01.02.2012 | Short Communication
Optic nerve sheath measurement and raised intracranial pressure in paediatric traumatic brain injury
S. Agrawal, J. Brierley
European Journal of Trauma and Emergency Surgery
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The optimal management of children ventilated for more than 4 h with traumatic brain injury (TBI) necessitates invasive intracranial pressure (ICP) monitoring, though some patients never have raised ICP. If non-invasive screening can reliably rule out elevated ICP, invasive devices can be limited to those in whom neuro-intensive care measures are indicated.
Materials and methods
We measured the optic nerve sheath diameter (ONSD) with a 10-MHz ultrasound probe in 11 children (age range 2–15 years, median 9.2 years) with severe TBI admitted to a regional neuro-surgical paediatric intensive care unit (PICU) requiring ICP monitoring and neuro-protection. Simultaneous invasive ICP was recorded and more than 15 mmHg was considered to be abnormal. ONSD >4.5 mm in children over 1 year of age was considered to be abnormal.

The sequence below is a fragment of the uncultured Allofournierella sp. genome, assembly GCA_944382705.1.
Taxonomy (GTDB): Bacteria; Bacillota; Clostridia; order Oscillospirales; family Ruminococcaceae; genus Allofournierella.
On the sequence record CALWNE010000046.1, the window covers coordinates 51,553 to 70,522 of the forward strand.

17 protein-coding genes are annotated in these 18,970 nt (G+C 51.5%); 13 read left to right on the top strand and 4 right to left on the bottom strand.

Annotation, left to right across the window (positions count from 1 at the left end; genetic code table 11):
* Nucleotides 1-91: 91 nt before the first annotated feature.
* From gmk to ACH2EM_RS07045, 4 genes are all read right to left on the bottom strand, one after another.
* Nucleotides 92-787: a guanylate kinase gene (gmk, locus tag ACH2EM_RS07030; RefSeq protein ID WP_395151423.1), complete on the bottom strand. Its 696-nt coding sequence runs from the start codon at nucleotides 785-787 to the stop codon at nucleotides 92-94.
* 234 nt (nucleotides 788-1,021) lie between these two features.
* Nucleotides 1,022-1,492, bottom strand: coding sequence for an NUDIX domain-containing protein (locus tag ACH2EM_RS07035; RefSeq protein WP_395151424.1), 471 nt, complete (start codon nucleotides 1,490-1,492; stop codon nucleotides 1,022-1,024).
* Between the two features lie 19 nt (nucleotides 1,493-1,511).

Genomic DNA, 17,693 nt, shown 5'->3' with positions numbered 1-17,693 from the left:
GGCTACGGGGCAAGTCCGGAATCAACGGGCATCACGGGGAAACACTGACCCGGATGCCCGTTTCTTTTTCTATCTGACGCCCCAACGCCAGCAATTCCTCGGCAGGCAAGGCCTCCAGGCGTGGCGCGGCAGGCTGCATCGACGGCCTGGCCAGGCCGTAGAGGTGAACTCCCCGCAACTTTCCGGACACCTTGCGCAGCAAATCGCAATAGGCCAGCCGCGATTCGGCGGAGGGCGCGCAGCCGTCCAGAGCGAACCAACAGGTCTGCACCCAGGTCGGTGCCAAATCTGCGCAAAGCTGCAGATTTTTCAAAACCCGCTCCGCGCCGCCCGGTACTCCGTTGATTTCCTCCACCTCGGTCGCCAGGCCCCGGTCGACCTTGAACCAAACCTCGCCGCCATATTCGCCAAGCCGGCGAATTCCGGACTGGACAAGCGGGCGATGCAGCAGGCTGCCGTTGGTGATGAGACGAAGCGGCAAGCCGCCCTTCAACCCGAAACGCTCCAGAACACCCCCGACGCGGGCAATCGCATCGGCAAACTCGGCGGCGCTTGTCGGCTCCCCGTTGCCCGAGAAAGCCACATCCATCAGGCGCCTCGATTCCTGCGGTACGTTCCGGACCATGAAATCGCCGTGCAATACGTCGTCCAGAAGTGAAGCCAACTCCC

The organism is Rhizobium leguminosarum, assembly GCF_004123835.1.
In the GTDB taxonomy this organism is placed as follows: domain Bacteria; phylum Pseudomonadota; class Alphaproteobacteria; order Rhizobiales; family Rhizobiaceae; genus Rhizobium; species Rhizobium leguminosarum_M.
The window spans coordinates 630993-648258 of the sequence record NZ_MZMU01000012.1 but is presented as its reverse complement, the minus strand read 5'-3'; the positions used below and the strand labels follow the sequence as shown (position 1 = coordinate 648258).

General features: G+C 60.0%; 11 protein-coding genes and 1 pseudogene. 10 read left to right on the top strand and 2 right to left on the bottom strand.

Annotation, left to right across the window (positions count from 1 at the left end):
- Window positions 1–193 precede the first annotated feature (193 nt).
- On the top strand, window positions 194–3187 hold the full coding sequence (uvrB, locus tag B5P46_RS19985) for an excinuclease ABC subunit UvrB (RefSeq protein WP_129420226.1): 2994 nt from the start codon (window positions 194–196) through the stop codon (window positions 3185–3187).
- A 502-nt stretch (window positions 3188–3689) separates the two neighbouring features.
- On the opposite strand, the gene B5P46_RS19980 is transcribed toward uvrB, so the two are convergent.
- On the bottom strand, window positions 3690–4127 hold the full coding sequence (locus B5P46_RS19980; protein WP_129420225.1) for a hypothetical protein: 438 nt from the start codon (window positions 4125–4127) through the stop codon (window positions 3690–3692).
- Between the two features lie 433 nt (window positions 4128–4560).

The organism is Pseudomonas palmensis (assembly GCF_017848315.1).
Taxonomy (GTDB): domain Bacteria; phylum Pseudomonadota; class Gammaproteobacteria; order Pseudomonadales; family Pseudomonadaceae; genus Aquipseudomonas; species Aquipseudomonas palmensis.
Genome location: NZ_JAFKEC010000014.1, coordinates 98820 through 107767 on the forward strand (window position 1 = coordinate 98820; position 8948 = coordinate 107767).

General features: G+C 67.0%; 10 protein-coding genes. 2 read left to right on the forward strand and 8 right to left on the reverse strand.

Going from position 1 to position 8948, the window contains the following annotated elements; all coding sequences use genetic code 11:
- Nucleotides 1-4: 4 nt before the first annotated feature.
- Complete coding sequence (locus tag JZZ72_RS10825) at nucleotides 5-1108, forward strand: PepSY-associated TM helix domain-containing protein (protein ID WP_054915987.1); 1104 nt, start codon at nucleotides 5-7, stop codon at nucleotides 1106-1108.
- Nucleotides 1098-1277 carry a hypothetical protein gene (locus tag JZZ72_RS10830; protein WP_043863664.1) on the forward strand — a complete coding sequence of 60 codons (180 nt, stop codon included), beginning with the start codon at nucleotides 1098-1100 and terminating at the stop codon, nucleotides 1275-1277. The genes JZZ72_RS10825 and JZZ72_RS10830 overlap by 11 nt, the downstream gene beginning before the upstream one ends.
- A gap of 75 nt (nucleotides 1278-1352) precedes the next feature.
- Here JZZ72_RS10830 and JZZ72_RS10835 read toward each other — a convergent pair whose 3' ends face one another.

Results and conclusions
All children with clinically significantly raised ICP had abnormal ONSD, whereas those with normal ICP did not. Despite the small numbers, this study suggests that the ONSD may be useful in identifying children with TBI and normal ICP and, so, help avoid the insertion of unnecessary ICP monitors.